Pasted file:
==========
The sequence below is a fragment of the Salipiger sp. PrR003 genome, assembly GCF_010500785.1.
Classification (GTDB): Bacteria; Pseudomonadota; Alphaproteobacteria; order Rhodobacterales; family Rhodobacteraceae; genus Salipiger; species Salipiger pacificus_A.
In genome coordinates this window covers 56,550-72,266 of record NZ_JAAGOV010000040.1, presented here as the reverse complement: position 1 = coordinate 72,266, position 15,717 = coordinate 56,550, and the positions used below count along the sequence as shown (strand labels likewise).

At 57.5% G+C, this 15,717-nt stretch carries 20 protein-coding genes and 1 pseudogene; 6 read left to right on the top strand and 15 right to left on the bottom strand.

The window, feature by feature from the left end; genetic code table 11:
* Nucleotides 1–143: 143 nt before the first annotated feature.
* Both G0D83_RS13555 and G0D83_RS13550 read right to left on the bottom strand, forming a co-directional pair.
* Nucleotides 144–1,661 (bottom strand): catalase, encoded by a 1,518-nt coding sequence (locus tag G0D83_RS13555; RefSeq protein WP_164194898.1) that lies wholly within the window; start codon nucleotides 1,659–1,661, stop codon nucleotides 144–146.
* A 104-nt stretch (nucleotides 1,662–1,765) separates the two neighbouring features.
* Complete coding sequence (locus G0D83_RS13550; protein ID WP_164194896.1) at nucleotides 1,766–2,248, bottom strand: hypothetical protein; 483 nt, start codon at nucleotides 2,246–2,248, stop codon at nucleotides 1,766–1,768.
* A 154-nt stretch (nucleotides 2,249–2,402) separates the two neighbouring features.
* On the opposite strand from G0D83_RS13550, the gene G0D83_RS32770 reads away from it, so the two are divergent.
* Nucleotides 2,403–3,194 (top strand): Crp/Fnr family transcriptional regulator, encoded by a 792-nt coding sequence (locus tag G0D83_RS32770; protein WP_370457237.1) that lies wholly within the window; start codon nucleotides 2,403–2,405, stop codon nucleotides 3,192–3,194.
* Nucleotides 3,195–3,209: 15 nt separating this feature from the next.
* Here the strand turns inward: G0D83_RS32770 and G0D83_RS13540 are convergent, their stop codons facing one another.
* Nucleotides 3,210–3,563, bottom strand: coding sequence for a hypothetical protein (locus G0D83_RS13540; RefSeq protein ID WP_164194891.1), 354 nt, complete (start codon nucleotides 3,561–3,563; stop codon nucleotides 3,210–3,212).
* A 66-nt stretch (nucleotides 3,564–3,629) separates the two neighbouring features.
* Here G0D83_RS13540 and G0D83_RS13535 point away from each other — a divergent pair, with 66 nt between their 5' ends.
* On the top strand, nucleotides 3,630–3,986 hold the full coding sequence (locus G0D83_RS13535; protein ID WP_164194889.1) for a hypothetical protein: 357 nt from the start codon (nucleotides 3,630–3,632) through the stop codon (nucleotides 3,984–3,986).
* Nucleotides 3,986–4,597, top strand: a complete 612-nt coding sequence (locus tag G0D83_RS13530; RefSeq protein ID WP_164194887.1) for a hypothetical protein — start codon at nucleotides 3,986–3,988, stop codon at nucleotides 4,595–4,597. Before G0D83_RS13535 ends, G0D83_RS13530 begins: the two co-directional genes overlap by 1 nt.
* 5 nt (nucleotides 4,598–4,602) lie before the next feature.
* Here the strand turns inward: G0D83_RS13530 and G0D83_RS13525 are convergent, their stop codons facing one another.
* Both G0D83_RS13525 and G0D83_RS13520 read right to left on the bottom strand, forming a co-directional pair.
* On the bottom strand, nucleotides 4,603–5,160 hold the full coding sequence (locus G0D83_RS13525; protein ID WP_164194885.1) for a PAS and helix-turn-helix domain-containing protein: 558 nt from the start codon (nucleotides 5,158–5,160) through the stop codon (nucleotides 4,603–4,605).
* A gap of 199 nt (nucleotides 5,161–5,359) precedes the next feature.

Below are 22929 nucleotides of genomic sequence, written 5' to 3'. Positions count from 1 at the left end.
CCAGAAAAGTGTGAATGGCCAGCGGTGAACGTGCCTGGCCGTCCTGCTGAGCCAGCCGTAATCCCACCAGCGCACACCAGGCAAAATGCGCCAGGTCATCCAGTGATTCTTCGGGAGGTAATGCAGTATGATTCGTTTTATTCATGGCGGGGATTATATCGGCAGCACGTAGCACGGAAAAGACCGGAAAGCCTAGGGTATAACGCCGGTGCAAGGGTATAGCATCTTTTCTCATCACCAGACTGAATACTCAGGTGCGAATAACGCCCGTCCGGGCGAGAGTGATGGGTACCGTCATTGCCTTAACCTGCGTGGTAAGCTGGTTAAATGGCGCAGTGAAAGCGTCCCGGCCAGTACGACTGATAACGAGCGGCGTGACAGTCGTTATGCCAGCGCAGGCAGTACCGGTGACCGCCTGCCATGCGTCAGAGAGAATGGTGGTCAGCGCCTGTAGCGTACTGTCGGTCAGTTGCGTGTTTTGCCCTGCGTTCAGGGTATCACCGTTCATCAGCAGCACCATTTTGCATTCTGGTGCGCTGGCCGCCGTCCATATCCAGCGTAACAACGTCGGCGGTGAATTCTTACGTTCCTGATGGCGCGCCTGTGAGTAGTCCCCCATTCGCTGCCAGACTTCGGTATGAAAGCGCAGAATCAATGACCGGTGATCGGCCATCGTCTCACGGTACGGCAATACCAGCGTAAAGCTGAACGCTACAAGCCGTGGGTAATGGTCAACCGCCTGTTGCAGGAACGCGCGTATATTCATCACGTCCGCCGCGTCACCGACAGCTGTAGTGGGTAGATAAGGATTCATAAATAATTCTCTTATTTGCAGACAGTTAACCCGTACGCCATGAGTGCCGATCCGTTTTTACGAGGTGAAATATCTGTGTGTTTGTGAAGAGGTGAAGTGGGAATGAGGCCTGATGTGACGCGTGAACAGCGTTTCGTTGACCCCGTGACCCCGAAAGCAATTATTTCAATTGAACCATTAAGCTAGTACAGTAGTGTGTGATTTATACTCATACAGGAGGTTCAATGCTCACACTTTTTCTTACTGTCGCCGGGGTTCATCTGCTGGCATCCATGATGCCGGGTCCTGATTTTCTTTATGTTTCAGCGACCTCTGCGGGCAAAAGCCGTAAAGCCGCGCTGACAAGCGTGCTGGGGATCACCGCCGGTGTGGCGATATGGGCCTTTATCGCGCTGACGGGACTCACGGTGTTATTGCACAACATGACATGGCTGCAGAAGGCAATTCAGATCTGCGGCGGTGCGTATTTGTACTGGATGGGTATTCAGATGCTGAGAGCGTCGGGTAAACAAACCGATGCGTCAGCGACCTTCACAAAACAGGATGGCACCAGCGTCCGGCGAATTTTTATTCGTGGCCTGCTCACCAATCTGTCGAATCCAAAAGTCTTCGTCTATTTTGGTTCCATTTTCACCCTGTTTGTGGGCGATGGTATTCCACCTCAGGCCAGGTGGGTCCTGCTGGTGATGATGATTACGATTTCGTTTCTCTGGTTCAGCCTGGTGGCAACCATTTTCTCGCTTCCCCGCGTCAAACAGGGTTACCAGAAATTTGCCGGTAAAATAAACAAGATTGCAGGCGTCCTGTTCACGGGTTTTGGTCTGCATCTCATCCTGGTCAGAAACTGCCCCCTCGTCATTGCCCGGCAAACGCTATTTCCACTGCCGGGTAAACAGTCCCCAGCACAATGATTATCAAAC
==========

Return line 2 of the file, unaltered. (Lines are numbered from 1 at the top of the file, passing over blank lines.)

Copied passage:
Classification (GTDB): Bacteria; Pseudomonadota; Alphaproteobacteria; order Rhodobacterales; family Rhodobacteraceae; genus Salipiger; species Salipiger pacificus_A.